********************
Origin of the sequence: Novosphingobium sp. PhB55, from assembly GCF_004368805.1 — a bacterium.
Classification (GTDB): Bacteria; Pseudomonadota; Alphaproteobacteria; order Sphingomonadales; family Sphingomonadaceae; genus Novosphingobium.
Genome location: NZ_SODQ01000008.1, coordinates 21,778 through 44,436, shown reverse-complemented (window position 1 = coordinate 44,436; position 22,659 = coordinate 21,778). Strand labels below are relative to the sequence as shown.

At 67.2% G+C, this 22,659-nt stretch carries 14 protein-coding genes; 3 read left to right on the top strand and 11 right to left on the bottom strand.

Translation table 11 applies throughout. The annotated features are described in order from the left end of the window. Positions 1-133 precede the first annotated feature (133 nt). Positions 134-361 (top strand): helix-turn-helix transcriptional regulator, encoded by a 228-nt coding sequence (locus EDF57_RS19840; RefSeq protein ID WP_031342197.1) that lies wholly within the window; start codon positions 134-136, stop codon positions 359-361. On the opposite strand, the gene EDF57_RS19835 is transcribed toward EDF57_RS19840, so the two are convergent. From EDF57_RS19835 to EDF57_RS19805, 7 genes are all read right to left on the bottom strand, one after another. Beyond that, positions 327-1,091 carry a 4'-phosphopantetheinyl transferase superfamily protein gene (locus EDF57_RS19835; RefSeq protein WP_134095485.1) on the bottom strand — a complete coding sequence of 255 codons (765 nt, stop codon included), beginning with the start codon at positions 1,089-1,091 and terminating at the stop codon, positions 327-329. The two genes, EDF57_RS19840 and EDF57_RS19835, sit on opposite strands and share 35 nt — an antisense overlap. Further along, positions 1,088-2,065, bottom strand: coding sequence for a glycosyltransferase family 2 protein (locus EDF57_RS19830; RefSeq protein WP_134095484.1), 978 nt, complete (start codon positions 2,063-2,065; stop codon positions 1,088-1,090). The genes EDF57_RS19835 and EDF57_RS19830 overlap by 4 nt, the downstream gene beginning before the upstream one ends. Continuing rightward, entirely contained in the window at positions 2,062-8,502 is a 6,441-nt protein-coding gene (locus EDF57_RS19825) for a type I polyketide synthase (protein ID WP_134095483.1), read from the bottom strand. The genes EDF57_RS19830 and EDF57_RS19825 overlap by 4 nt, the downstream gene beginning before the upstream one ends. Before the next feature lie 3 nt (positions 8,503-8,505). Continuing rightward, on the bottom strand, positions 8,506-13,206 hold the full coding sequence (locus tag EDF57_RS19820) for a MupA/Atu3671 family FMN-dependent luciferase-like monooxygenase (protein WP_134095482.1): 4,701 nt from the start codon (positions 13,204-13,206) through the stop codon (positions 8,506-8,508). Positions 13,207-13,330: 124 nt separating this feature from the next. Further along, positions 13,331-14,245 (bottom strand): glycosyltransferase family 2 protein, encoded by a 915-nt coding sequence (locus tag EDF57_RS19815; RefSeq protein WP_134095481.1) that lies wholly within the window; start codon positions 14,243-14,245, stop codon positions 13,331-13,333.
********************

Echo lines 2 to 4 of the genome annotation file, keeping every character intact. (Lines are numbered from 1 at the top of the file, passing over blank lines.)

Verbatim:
Classification (GTDB): Bacteria; Pseudomonadota; Alphaproteobacteria; order Sphingomonadales; family Sphingomonadaceae; genus Novosphingobium.
Genome location: NZ_SODQ01000008.1, coordinates 21,778 through 44,436, shown reverse-complemented (window position 1 = coordinate 44,436; position 22,659 = coordinate 21,778). Strand labels below are relative to the sequence as shown.

At 67.2% G+C, this 22,659-nt stretch carries 14 protein-coding genes; 3 read left to right on the top strand and 11 right to left on the bottom strand.